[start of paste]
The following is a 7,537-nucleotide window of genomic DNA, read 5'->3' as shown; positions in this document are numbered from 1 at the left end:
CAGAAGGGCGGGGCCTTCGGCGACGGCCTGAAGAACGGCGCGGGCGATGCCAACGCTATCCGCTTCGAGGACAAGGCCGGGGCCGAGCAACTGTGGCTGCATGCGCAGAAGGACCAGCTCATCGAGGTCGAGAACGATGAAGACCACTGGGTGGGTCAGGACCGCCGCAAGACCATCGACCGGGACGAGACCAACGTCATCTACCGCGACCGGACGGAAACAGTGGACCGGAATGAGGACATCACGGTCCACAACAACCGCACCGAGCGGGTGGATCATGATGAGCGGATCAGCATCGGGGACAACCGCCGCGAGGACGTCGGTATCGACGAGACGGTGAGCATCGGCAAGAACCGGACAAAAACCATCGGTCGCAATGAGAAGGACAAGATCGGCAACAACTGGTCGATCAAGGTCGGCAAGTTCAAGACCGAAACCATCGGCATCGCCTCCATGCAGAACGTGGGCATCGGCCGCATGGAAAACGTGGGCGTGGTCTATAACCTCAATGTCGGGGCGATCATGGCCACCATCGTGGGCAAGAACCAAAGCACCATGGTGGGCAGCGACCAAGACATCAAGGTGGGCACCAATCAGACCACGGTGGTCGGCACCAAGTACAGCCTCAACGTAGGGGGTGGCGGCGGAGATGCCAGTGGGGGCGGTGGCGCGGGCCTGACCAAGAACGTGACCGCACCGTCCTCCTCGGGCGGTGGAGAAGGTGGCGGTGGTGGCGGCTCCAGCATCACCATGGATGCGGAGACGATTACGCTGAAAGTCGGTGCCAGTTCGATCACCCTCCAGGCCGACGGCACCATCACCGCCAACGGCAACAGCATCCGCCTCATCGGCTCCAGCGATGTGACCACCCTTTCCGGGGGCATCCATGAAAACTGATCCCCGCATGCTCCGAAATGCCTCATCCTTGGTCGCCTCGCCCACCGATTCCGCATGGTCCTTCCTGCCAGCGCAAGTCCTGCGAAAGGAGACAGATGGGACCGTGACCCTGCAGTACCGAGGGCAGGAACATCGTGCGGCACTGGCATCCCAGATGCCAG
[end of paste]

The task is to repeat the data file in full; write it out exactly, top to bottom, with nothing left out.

The following is a 7,537-nucleotide window of genomic DNA, read 5'->3' as shown; positions in this document are numbered from 1 at the left end:
CAGAAGGGCGGGGCCTTCGGCGACGGCCTGAAGAACGGCGCGGGCGATGCCAACGCTATCCGCTTCGAGGACAAGGCCGGGGCCGAGCAACTGTGGCTGCATGCGCAGAAGGACCAGCTCATCGAGGTCGAGAACGATGAAGACCACTGGGTGGGTCAGGACCGCCGCAAGACCATCGACCGGGACGAGACCAACGTCATCTACCGCGACCGGACGGAAACAGTGGACCGGAATGAGGACATCACGGTCCACAACAACCGCACCGAGCGGGTGGATCATGATGAGCGGATCAGCATCGGGGACAACCGCCGCGAGGACGTCGGTATCGACGAGACGGTGAGCATCGGCAAGAACCGGACAAAAACCATCGGTCGCAATGAGAAGGACAAGATCGGCAACAACTGGTCGATCAAGGTCGGCAAGTTCAAGACCGAAACCATCGGCATCGCCTCCATGCAGAACGTGGGCATCGGCCGCATGGAAAACGTGGGCGTGGTCTATAACCTCAATGTCGGGGCGATCATGGCCACCATCGTGGGCAAGAACCAAAGCACCATGGTGGGCAGCGACCAAGACATCAAGGTGGGCACCAATCAGACCACGGTGGTCGGCACCAAGTACAGCCTCAACGTAGGGGGTGGCGGCGGAGATGCCAGTGGGGGCGGTGGCGCGGGCCTGACCAAGAACGTGACCGCACCGTCCTCCTCGGGCGGTGGAGAAGGTGGCGGTGGTGGCGGCTCCAGCATCACCATGGATGCGGAGACGATTACGCTGAAAGTCGGTGCCAGTTCGATCACCCTCCAGGCCGACGGCACCATCACCGCCAACGGCAACAGCATCCGCCTCATCGGCTCCAGCGATGTGACCACCCTTTCCGGGGGCATCCATGAAAACTGATCCCCGCATGCTCCGAAATGCCTCATCCTTGGTCGCCTCGCCCACCGATTCCGCATGGTCCTTCCTGCCAGCGCAAGTCCTGCGAAAGGAGACAGATGGGACCGTGACCCTGCAGTACCGAGGGCAGGAACATCGTGCGGCACTGGCATCCCAGATGCCAG